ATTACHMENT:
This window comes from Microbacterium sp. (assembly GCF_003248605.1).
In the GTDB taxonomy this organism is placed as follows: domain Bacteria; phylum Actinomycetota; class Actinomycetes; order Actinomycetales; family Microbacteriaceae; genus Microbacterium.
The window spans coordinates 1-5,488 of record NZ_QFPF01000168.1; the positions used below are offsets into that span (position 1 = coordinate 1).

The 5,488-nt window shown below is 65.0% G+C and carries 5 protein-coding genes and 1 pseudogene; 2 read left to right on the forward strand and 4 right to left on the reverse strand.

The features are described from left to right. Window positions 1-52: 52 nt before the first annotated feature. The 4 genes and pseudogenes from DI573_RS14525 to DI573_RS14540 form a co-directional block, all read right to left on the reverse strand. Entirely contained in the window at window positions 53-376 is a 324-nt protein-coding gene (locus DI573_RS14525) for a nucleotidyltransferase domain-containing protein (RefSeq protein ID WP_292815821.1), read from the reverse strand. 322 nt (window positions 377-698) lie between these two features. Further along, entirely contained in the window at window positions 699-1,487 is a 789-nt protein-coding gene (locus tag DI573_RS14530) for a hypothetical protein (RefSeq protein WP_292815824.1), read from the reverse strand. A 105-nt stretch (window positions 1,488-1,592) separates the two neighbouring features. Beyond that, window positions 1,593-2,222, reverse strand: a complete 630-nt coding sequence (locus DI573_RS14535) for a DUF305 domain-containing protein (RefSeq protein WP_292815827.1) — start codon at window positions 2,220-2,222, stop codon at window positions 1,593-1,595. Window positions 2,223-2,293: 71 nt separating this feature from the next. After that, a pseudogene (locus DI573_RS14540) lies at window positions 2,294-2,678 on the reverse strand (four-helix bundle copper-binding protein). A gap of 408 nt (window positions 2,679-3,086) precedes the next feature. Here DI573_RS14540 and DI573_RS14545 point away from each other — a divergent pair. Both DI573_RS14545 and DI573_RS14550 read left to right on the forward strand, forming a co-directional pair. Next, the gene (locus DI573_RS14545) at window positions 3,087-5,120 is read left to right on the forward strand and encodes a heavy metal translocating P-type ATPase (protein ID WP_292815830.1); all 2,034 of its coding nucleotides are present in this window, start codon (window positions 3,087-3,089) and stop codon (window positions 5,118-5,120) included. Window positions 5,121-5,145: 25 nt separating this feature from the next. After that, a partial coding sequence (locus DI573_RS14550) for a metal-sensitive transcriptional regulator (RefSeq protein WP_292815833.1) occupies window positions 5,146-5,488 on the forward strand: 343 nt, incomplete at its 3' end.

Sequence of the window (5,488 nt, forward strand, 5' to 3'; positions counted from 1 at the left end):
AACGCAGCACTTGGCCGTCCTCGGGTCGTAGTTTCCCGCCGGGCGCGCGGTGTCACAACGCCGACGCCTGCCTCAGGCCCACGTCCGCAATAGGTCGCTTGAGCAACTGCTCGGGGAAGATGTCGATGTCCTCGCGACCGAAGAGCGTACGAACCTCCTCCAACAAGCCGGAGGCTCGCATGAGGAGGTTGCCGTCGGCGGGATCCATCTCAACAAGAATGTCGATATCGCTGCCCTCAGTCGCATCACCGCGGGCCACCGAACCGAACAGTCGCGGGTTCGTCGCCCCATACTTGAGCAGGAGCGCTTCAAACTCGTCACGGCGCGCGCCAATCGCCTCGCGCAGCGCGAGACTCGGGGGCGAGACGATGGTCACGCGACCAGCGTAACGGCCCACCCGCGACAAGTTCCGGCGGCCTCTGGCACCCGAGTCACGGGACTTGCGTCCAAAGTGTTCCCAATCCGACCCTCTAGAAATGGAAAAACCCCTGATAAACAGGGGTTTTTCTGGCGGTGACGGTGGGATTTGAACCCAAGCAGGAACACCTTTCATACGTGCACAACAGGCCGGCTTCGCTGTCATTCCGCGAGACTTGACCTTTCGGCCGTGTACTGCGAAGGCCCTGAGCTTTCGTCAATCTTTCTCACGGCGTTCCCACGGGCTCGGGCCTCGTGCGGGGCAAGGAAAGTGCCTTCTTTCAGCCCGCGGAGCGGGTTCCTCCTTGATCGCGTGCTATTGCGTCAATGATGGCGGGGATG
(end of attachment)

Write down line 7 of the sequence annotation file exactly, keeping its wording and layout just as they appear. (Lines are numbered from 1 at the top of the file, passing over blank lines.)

AACGCAGCACTTGGCCGTCCTCGGGTCGTAGTTTCCCGCCGGGCGCGCGGTGTCACAACGCCGACGCCTGCCTCAGGCCCACGTCCGCAATAGGTCGCTTGAGCAACTGCTCGGGGAAGATGTCGATGTCCTCGCGACCGAAGAGCGTACGAACCTCCTCCAACAAGCCGGAGGCTCGCATGAGGAGGTTGCCGTCGGCGGGATCCATCTCAACAAGAATGTCGATATCGCTGCCCTCAGTCGCATCACCGCGGGCCACCGAACCGAACAGTCGCGGGTTCGTCGCCCCATACTTGAGCAGGAGCGCTTCAAACTCGTCACGGCGCGCGCCAATCGCCTCGCGCAGCGCGAGACTCGGGGGCGAGACGATGGTCACGCGACCAGCGTAACGGCCCACCCGCGACAAGTTCCGGCGGCCTCTGGCACCCGAGTCACGGGACTTGCGTCCAAAGTGTTCCCAATCCGACCCTCTAGAAATGGAAAAACCCCTGATAAACAGGGGTTTTTCTGGCGGTGACGGTGGGATTTGAACCCAAGCAGGAACACCTTTCATACGTGCACAACAGGCCGGCTTCGCTGTCATTCCGCGAGACTTGACCTTTCGGCCGTGTACTGCGAAGGCCCTGAGCTTTCGTCAATCTTTCTCACGGCGTTCCCACGGGCTCGGGCCTCGTGCGGGGCAAGGAAAGTGCCTTCTTTCAGCCCGCGGAGCGGGTTCCTCCTTGATCGCGTGCTATTGCGTCAATGATGGCGGGGATG